Which basically means that if you worked out before work, lunch or dinner, you could easily consume the necessary protein without the added calories or sugar by simply having a normal meal.
Many personal trainers seem to agree.
Kieran Hassett, a trainer at private members’ club Home House, says that he only recommend shakes to people who are working towards increasing their muscle mass by a big margin, but who ‘lack the time or discipline to get the required protein portions through natural sources’.
‘I don’t use protein shakes myself as I try and consume all I need through a balanced diet, he says.
‘It’s more tasty and offers more variety.’
But he does say that shakes can offer you a wide variety of amino acids which you can only get from a eating a variety of different protein sources.
So if you’re a vegetarian or vegan, for example, you’ll find it way easier to consume a good selection from things like hemp and pea protein, than from your actual diet.
‘To really maximise the extra protein that a lot of these shakes offer for muscle gain, you have to be training at a high level following an intense, heavy loading programme on a regular basis (three or four times a week),’ he says.
‘If you’re in the gym just once a week following a simple, high repetition, lots of rest routine, the benefits are mainly lost.’
Celebrity online trainer Scott Laidler (he’s trained the likes of Kate Hudson) is slightly less critical.
He uses vegan protein himself, but he warns potential users to be careful about the sorts of powders they’re buying.
‘In essence, protein shakes are liquid food,’ he says.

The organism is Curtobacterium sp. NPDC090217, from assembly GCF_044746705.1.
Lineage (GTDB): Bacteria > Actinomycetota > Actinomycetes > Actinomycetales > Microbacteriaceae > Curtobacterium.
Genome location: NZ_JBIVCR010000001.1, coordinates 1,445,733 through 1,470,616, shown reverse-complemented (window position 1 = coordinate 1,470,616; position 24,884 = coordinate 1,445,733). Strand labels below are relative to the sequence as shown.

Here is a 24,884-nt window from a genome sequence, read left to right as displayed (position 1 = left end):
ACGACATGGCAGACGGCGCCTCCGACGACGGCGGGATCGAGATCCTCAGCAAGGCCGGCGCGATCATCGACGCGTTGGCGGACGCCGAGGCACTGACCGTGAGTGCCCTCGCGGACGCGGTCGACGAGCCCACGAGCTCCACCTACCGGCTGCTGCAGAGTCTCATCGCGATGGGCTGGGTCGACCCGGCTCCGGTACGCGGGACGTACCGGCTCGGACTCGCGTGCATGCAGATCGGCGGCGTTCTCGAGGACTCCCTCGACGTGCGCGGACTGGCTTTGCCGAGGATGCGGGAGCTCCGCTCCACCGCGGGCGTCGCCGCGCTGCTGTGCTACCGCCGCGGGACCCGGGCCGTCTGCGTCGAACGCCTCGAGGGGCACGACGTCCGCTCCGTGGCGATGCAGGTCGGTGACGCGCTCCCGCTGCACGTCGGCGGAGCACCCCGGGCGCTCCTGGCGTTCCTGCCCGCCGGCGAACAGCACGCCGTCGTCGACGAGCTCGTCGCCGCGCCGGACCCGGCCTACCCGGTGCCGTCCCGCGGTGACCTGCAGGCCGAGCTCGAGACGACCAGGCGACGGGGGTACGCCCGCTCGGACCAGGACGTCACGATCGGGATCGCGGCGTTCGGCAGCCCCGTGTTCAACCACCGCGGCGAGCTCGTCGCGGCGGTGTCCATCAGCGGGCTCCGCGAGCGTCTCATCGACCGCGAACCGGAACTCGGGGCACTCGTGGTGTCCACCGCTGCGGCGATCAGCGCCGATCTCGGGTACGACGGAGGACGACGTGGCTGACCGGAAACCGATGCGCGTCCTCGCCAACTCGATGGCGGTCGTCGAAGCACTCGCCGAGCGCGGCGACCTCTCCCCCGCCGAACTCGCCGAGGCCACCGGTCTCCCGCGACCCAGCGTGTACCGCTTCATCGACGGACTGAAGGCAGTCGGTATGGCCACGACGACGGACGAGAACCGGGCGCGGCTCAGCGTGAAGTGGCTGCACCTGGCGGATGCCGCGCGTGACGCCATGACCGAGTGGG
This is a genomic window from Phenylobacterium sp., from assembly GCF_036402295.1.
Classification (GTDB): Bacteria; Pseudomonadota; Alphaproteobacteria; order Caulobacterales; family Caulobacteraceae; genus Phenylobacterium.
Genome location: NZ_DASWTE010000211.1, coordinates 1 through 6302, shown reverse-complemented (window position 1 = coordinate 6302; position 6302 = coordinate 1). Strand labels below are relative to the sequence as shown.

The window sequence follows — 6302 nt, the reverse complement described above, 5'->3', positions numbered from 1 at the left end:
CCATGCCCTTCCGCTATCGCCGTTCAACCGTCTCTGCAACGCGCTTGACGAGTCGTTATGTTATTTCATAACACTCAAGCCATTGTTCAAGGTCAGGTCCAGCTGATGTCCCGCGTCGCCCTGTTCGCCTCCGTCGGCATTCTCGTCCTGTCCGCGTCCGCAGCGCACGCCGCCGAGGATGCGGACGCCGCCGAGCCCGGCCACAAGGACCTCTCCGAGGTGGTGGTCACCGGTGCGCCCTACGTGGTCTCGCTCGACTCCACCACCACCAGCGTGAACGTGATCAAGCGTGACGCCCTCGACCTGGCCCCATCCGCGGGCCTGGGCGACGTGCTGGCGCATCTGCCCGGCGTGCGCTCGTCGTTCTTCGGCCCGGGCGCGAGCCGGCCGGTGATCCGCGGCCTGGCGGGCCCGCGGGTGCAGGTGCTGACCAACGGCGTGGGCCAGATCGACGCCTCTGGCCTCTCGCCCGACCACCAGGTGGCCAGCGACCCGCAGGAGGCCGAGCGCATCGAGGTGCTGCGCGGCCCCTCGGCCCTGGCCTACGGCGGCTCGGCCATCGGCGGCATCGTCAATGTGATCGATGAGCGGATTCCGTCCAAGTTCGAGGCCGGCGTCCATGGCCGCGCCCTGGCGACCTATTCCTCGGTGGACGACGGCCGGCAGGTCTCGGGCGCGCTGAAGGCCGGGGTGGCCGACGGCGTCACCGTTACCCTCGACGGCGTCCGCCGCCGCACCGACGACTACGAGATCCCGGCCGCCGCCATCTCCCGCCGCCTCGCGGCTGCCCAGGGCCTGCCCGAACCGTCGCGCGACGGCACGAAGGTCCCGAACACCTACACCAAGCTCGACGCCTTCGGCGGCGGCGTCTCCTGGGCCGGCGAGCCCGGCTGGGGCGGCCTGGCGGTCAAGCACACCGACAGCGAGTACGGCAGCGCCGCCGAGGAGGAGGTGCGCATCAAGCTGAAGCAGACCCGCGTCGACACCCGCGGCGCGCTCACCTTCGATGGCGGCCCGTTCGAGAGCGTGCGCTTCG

‘Protein powders don’t necessarily “do” anything – especially the purer ones that I would recommend.
‘They’re just a convenient way to consume calories, and can help meet you intake guidelines.
‘However not all protein powders are created equal so it is important to choose the right products.
‘They range from overpriced, useless and unhealthy to a fantastic way to take on unrefined natural nutrients.’
He says that he recommends powders to some of his clients usually because of logistical restrictions.
‘Personally I take a vegan blend at home and will get hold of whey protein isolate when travelling to areas that are slightly behind the UK with their product ranges.
‘I don’t have protein every day, it really does depend on the day’s schedule.’
So, most of us probably are getting enough protein to negate the need for supplements.
But if you still want to use them, check the contents.
Some shakes, like Protein World, have been accused of containing up to 17 times more carbs than stated on the label.
Hardly a one-way street to being ‘beach body ready’, whatever that means.